Complete shading the left side of the pear then rinse to clean the brush.  Load the same large flat brush with Blending Gel again.  Side load the brush this time with Citrus Green and/or Fresh Foliage.  Keeping the Blending Gel to the interior of the pear, paint green highlights along the right side of the pear.  

Next side load a smaller flat brush with Bark Brown.  Flip your work upside down and paint the smile on the pear keeping the Bark Brown side of the brush towards the bottom of the pear.  TIP:  When painting, always feel free to turn your work around because stroking towards you rather than away from you is easier.

Once again, flip your work around, side load the same small flat brush with Licorice and shade the base of the Bark Brown stem.

Priscilla next paints the leaf.  Load the large flat brush with Blending Gel; lightly paint Blending Gel at the base of the leaf.  Side load Ink Spot on the same brush and begin shading the base keeping the Blending Gel to the interior of the leaf and Ink Spot to the base of the leaf.  

Next wet the remaining area of the leaf with Blending Gel.  Load the same flat brush with Fresh Foliage or Citrus Green and paint highlights.  Using the chisel edge of the brush, touch the leaf edge, apply pressure, pull and lift quickly allowing the Fresh Foliage to lightly blend into the darker areas of the leaf.

The next step is to create a shadow so that the pear is no longer "floating" in space.  To paint the shadow, load the large flat brush with Blending Gel.  Side load the brush with Bark Brown and a touch of Licorice; paint a shadow keeping the paint side of the brush closest to the pear.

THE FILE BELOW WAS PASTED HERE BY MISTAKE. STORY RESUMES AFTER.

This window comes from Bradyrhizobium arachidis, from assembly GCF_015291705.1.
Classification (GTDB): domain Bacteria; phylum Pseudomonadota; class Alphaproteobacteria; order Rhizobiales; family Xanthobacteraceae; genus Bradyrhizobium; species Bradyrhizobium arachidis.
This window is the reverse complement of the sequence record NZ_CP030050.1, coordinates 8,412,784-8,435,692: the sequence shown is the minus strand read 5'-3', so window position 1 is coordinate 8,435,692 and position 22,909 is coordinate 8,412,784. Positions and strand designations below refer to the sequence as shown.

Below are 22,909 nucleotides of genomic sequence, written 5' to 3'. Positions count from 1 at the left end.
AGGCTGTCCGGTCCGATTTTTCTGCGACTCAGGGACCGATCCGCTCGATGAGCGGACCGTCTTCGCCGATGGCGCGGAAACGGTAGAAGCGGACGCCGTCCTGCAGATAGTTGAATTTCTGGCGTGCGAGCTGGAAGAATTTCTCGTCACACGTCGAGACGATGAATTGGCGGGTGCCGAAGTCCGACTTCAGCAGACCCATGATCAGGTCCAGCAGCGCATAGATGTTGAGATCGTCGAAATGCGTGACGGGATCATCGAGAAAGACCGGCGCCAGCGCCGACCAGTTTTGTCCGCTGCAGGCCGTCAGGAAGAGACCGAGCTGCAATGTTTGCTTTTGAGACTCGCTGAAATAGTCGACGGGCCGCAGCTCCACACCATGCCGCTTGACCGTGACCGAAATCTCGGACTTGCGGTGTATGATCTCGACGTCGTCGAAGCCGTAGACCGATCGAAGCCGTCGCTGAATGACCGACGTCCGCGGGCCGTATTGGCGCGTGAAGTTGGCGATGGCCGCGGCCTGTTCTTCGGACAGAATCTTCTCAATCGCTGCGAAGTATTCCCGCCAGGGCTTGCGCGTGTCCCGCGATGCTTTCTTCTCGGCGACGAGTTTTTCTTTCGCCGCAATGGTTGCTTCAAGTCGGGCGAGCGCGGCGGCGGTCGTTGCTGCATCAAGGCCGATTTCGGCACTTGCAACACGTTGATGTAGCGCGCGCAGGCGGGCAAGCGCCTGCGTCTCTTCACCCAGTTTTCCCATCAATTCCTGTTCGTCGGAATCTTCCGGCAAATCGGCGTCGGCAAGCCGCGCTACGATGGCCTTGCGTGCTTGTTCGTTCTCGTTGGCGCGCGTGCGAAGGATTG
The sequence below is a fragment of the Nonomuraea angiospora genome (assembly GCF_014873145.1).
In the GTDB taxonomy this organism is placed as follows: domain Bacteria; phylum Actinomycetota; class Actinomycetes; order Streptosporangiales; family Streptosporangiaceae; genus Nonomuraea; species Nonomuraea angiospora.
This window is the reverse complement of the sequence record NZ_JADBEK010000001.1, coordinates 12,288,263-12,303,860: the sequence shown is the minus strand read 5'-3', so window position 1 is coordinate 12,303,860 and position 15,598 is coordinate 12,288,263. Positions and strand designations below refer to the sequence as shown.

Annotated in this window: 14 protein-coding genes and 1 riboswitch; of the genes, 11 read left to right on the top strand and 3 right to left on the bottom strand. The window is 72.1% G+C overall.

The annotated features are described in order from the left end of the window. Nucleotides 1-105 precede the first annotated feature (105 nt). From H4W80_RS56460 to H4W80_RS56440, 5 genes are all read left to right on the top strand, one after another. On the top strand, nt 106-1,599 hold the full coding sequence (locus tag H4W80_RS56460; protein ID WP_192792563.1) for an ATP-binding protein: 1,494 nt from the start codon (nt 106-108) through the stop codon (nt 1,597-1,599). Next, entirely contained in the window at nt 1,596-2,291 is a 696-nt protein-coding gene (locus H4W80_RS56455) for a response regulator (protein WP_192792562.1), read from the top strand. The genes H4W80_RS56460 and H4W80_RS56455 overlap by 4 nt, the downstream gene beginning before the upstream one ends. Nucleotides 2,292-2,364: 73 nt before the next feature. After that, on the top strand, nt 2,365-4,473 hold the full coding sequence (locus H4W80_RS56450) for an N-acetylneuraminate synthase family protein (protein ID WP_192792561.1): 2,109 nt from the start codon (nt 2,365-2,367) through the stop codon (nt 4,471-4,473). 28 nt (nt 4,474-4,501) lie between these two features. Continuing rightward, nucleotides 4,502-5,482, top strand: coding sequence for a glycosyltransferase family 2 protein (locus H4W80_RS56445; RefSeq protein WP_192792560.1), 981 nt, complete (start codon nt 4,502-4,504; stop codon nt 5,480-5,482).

Additional painting fun comes next!  Embellish your painted pear by "flyspecking" or splattering Bark Brown.  To flyspeck:  thin Bark Brown with a small amount of water to an ink-like consistency.  Load an old toothbrush with thinned paint. Holding the brush with the bristles toward your artwork, run your thumb over the toothbrush bristles and watch the tiny flecks of color fly over your surface!

Lastly, paint a Licorice brush stroke trim around the background rectangle shape.  Load a No. 1 Liner brush with thinned Licorice; thin with water to an ink-like consistency.  Paint a simple comma stroke border.  If desired, paint a comma stroke border on the jar lid too.

Complete the jar by painting a small wood knob Licorice.  When dry, glue the knob to the jar lid and tie a black organza ribbon around the neck of the jar.


If you would like to create all three painted fruit jars and missed the previous tutorials, you can follow along and learn how to paint an apple hereAnd learn how to paint Priscilla's bunch of grapes here.  I hope you enjoyed learning how to paint an apple, a pear and a bunch of grapes with Priscilla; she is the BEST!


 

Comments (1) -

I have used Priscilla's techniques in classes with adults with disabilities for many years. The techniques are great and they work! My members have great work results. I use this technique all through the year from snowmen to cloverleafs, hearts and funny eye contests.